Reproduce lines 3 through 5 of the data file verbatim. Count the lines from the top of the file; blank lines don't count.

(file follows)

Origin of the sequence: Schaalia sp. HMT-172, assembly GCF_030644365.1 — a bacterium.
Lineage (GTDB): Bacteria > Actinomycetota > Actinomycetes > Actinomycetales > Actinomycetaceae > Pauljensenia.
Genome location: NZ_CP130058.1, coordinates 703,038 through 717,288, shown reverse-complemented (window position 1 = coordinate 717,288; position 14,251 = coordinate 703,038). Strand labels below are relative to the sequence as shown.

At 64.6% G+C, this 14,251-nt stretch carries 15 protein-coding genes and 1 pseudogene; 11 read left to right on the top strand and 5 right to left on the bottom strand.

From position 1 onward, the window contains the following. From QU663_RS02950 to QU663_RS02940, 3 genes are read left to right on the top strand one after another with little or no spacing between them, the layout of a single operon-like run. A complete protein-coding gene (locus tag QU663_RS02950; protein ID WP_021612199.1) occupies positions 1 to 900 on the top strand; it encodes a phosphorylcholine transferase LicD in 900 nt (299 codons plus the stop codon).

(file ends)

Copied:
Genome location: NZ_CP130058.1, coordinates 703,038 through 717,288, shown reverse-complemented (window position 1 = coordinate 717,288; position 14,251 = coordinate 703,038). Strand labels below are relative to the sequence as shown.

At 64.6% G+C, this 14,251-nt stretch carries 15 protein-coding genes and 1 pseudogene; 11 read left to right on the top strand and 5 right to left on the bottom strand.

From position 1 onward, the window contains the following. From QU663_RS02950 to QU663_RS02940, 3 genes are read left to right on the top strand one after another with little or no spacing between them, the layout of a single operon-like run. A complete protein-coding gene (locus tag QU663_RS02950; protein ID WP_021612199.1) occupies positions 1 to 900 on the top strand; it encodes a phosphorylcholine transferase LicD in 900 nt (299 codons plus the stop codon).